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Publication numberUS4944877 A
Publication typeGrant
Application numberUS 07/418,873
Publication dateJul 31, 1990
Filing dateOct 10, 1989
Priority dateOct 10, 1989
Fee statusLapsed
Also published asWO1991005593A1
Publication number07418873, 418873, US 4944877 A, US 4944877A, US-A-4944877, US4944877 A, US4944877A
InventorsPaul D. Maples
Original AssigneeMaples Paul D
Export CitationBiBTeX, EndNote, RefMan
External Links: USPTO, USPTO Assignment, Espacenet
Spacerless feed channel membrane filter element
US 4944877 A
A reverse osmosis filtration device which comprises a flexible elongated membrane bladder spirally wrapped around a purified water duct in a series of spaced-apart coils supported about their edges by perforated spacers. The device is installed in a water supply conduit to extract a volume of purified water under typical household line pressure while allowing the brine-carrying feed water for other normal household usage such as clothes and dishwashing, toilet flushing, showering and bathing.
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What is claimed is:
1. A reverse osmosis filtration device which comprises: means for providing an alternative to a feed/brine spacer material while providing sufficient structured open channel where said spacer material would otherwise have been located, including
a flexible, elongated bladder made from two generally symmetrical sheets of reverse osmosis membrane peripherally bonded together;
said bladder being wrapped into a plurality of spaced-apart layers;
suspending means along two opposite edges of said bladder for spacing-apart said layers and for allowing unrestricted fluid flow from one of said opposite edges to the other between said layers; and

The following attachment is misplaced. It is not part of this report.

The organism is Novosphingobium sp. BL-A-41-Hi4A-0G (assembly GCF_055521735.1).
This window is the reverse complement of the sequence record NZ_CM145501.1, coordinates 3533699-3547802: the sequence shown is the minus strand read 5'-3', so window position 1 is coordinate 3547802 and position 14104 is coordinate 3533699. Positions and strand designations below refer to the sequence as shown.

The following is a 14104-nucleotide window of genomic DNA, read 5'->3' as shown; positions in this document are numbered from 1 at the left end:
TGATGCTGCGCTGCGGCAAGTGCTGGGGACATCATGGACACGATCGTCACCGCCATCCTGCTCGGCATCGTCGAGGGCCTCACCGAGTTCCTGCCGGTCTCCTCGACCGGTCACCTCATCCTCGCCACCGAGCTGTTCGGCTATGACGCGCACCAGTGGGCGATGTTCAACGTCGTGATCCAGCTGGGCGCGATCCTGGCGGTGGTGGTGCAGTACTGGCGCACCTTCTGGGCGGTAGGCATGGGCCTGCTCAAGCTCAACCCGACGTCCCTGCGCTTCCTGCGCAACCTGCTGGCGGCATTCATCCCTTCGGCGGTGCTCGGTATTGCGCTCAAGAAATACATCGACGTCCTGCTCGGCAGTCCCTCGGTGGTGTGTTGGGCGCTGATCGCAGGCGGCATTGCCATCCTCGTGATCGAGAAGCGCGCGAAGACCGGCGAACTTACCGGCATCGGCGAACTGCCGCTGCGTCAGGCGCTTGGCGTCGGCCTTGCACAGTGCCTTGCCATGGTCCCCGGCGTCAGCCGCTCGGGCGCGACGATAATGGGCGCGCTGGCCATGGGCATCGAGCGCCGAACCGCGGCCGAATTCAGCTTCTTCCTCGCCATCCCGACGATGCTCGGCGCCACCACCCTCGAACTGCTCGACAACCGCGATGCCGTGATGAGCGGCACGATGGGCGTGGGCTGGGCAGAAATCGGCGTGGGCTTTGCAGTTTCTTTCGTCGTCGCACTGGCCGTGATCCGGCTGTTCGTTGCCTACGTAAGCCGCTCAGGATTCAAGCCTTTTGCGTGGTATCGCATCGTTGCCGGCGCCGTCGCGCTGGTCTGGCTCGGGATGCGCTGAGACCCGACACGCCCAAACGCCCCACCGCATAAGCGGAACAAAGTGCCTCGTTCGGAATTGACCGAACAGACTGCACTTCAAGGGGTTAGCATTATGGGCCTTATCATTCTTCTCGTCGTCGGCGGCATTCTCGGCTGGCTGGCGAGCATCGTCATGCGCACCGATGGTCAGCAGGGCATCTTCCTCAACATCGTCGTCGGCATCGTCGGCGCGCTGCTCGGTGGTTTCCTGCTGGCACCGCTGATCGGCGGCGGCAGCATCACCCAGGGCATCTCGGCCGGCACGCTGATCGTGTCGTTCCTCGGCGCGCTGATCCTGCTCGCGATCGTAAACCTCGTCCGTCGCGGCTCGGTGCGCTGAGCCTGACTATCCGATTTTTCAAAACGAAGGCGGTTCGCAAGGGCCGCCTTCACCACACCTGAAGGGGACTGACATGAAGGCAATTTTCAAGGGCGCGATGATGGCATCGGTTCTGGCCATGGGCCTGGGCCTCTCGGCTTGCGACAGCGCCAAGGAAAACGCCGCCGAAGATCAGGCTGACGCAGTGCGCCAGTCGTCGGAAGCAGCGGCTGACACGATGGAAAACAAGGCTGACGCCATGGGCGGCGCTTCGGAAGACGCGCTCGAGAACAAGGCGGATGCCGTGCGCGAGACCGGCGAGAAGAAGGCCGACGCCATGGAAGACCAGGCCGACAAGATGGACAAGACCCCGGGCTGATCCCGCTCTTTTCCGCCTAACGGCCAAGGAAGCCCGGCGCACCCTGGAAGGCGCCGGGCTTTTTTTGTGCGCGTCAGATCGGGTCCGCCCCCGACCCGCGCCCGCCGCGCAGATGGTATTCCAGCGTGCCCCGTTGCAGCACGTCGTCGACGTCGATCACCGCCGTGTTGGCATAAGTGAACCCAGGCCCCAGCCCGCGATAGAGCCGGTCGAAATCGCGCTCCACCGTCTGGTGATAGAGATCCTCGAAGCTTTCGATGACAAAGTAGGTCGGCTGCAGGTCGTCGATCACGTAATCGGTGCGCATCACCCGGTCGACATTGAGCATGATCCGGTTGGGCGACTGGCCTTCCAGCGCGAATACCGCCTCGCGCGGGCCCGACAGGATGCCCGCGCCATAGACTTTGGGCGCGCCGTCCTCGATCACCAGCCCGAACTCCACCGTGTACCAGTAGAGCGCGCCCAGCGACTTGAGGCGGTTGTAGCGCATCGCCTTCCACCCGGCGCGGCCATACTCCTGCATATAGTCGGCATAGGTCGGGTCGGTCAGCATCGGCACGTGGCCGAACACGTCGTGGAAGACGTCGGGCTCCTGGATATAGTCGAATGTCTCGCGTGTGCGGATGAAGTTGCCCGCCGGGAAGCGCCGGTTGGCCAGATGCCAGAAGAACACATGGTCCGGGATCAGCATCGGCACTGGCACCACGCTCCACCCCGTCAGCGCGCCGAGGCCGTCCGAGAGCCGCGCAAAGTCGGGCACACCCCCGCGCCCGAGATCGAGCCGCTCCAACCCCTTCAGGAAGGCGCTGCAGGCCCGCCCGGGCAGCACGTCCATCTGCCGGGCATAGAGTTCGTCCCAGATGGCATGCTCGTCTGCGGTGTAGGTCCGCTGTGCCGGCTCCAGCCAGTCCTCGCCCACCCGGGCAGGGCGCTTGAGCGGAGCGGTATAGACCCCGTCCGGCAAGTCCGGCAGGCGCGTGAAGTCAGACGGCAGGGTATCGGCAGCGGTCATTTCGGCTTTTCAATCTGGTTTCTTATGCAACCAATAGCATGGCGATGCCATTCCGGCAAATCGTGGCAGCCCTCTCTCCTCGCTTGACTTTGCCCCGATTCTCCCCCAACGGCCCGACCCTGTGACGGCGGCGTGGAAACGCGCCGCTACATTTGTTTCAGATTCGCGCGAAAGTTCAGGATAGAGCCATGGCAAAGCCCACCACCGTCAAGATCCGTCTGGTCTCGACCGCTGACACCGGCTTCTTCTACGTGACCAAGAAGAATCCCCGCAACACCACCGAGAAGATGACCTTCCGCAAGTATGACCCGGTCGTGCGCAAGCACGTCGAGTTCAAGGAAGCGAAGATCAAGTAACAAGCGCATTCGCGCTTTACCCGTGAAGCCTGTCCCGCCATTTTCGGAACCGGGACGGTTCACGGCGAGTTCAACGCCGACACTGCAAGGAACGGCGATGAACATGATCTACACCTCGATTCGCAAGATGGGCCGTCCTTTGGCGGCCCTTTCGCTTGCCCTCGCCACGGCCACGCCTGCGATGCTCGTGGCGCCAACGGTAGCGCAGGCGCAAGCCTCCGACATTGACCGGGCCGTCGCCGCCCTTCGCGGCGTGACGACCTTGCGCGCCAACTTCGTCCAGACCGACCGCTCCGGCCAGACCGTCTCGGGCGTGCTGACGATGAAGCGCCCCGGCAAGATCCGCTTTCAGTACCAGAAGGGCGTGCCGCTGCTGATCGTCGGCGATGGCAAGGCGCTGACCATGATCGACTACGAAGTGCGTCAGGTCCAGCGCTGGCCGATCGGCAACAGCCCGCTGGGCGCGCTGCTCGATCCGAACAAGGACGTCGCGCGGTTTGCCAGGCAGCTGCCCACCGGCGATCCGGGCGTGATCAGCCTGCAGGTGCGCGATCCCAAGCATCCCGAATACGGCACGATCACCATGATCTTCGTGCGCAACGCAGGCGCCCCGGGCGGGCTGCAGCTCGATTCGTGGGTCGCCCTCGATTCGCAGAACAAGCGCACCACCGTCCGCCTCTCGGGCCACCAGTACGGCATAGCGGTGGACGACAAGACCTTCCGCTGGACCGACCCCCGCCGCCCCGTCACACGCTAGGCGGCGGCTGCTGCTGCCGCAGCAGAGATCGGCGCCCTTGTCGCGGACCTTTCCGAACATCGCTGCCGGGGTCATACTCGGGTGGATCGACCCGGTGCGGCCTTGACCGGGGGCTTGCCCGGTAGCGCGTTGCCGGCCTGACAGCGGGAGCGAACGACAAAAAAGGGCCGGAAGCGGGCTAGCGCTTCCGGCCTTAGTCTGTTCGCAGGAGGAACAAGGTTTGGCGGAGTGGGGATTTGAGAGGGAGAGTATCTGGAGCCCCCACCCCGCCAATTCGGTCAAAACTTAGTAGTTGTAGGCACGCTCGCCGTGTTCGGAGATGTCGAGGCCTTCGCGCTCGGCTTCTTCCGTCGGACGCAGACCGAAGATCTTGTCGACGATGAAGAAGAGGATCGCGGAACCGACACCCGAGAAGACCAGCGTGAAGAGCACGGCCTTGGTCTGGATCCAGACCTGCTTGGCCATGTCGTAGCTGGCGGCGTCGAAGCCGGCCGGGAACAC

means for draining the bladder.
2. The device of claim 1, wherein said suspending means comprise:
a pair of symmetrical spacers, one spacer being a mirror image of the other, each in contact with one of said opposite edges; and
said spacers having openings positioned to allow fluid flow between said layers.
3. The device of claim 2, wherein each of said spacers comprises:
an end-wall generally perpendicular to said layers and abutting one of said opposite edges; and
a patterned ledge projecting a short distance from said end end-wall between said layers.
4. The device of claim 3, wherein said patterned ledge defines a spiral.
5. The device of claim 4, wherein:
said means for draining the bladder comprise a section of duct having at least one lateral aperture;
said duct section centrally and perpendicularly spans said end-walls;
a short end of the bladder has an opening, the rim of which is bonded to an outer surface of the duct section around said lateral aperture; and
the bladder is spirally wrapped around the duct section in a plurality of spaced-apart coils laterally supported by said patterned ledges.
6. The device of claim 5 in combination with a conduit carrying a pressurized aqueous fluid wherein said device is shaped, dimensioned and positioned to allow said fluid to flow between said layers.
7. The device of claim 6, wherein said bladder comprises a sheet of water-carrier material interposed between said sheets of reverse osmosis membrane.